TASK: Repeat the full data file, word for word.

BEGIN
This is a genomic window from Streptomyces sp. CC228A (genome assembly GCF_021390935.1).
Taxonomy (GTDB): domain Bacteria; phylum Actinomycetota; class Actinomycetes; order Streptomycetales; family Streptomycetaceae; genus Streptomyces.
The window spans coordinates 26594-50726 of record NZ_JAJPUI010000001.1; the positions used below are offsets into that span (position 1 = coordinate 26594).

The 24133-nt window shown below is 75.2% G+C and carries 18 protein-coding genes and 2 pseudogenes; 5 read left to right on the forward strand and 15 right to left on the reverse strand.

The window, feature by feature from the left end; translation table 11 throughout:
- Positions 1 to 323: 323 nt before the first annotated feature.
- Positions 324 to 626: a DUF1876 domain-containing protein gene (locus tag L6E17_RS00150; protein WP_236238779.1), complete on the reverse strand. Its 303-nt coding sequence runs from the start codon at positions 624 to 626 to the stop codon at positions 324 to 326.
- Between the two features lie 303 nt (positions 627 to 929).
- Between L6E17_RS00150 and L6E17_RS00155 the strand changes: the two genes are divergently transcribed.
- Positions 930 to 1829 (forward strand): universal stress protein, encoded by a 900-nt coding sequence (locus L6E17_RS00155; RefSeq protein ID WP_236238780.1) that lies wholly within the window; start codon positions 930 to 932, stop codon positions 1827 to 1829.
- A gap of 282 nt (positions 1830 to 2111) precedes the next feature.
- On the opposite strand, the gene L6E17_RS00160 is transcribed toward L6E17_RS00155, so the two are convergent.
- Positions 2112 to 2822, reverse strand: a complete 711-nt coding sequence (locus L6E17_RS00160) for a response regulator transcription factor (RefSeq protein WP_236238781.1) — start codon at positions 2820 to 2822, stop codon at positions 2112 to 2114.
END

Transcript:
This is a genomic window from Streptomyces sp. CC228A (genome assembly GCF_021390935.1).
Taxonomy (GTDB): domain Bacteria; phylum Actinomycetota; class Actinomycetes; order Streptomycetales; family Streptomycetaceae; genus Streptomyces.
The window spans coordinates 26594-50726 of record NZ_JAJPUI010000001.1; the positions used below are offsets into that span (position 1 = coordinate 26594).

The 24133-nt window shown below is 75.2% G+C and carries 18 protein-coding genes and 2 pseudogenes; 5 read left to right on the forward strand and 15 right to left on the reverse strand.

The window, feature by feature from the left end; translation table 11 throughout:
- Positions 1 to 323: 323 nt before the first annotated feature.
- Positions 324 to 626: a DUF1876 domain-containing protein gene (locus tag L6E17_RS00150; protein WP_236238779.1), complete on the reverse strand. Its 303-nt coding sequence runs from the start codon at positions 624 to 626 to the stop codon at positions 324 to 326.
- Between the two features lie 303 nt (positions 627 to 929).
- Between L6E17_RS00150 and L6E17_RS00155 the strand changes: the two genes are divergently transcribed.
- Positions 930 to 1829 (forward strand): universal stress protein, encoded by a 900-nt coding sequence (locus L6E17_RS00155; RefSeq protein ID WP_236238780.1) that lies wholly within the window; start codon positions 930 to 932, stop codon positions 1827 to 1829.
- A gap of 282 nt (positions 1830 to 2111) precedes the next feature.
- On the opposite strand, the gene L6E17_RS00160 is transcribed toward L6E17_RS00155, so the two are convergent.
- Positions 2112 to 2822, reverse strand: a complete 711-nt coding sequence (locus L6E17_RS00160) for a response regulator transcription factor (RefSeq protein WP_236238781.1) — start codon at positions 2820 to 2822, stop codon at positions 2112 to 2114.